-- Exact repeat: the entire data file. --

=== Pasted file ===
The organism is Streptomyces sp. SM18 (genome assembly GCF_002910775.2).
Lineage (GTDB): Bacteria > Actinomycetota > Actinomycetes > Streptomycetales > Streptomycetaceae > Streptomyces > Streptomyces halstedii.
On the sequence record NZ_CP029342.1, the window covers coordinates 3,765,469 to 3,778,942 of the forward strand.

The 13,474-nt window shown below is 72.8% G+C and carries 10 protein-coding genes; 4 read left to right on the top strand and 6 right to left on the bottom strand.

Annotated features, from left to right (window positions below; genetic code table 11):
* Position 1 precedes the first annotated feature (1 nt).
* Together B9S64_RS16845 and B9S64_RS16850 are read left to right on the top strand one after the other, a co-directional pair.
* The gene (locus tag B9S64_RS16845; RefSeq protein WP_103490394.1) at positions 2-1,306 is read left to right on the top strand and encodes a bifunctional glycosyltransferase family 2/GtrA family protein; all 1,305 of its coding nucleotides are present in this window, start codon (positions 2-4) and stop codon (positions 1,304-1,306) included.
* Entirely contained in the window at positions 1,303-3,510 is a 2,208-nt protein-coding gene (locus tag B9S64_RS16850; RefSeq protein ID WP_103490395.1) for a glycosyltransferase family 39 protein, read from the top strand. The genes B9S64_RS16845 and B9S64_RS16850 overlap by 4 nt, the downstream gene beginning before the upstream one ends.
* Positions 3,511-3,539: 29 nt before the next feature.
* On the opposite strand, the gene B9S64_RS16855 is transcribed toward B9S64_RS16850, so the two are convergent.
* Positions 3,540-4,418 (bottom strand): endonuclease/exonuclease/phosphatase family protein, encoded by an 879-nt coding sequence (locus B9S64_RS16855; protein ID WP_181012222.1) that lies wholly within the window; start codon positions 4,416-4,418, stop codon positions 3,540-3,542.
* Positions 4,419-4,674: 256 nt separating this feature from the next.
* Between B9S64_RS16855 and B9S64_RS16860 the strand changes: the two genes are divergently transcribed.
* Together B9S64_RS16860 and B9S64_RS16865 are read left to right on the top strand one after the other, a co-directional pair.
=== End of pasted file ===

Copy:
The organism is Streptomyces sp. SM18 (genome assembly GCF_002910775.2).
Lineage (GTDB): Bacteria > Actinomycetota > Actinomycetes > Streptomycetales > Streptomycetaceae > Streptomyces > Streptomyces halstedii.
On the sequence record NZ_CP029342.1, the window covers coordinates 3,765,469 to 3,778,942 of the forward strand.

The 13,474-nt window shown below is 72.8% G+C and carries 10 protein-coding genes; 4 read left to right on the top strand and 6 right to left on the bottom strand.

Annotated features, from left to right (window positions below; genetic code table 11):
* Position 1 precedes the first annotated feature (1 nt).
* Together B9S64_RS16845 and B9S64_RS16850 are read left to right on the top strand one after the other, a co-directional pair.
* The gene (locus tag B9S64_RS16845; RefSeq protein WP_103490394.1) at positions 2-1,306 is read left to right on the top strand and encodes a bifunctional glycosyltransferase family 2/GtrA family protein; all 1,305 of its coding nucleotides are present in this window, start codon (positions 2-4) and stop codon (positions 1,304-1,306) included.
* Entirely contained in the window at positions 1,303-3,510 is a 2,208-nt protein-coding gene (locus tag B9S64_RS16850; RefSeq protein ID WP_103490395.1) for a glycosyltransferase family 39 protein, read from the top strand. The genes B9S64_RS16845 and B9S64_RS16850 overlap by 4 nt, the downstream gene beginning before the upstream one ends.
* Positions 3,511-3,539: 29 nt before the next feature.
* On the opposite strand, the gene B9S64_RS16855 is transcribed toward B9S64_RS16850, so the two are convergent.
* Positions 3,540-4,418 (bottom strand): endonuclease/exonuclease/phosphatase family protein, encoded by an 879-nt coding sequence (locus B9S64_RS16855; protein ID WP_181012222.1) that lies wholly within the window; start codon positions 4,416-4,418, stop codon positions 3,540-3,542.
* Positions 4,419-4,674: 256 nt separating this feature from the next.
* Between B9S64_RS16855 and B9S64_RS16860 the strand changes: the two genes are divergently transcribed.
* Together B9S64_RS16860 and B9S64_RS16865 are read left to right on the top strand one after the other, a co-directional pair.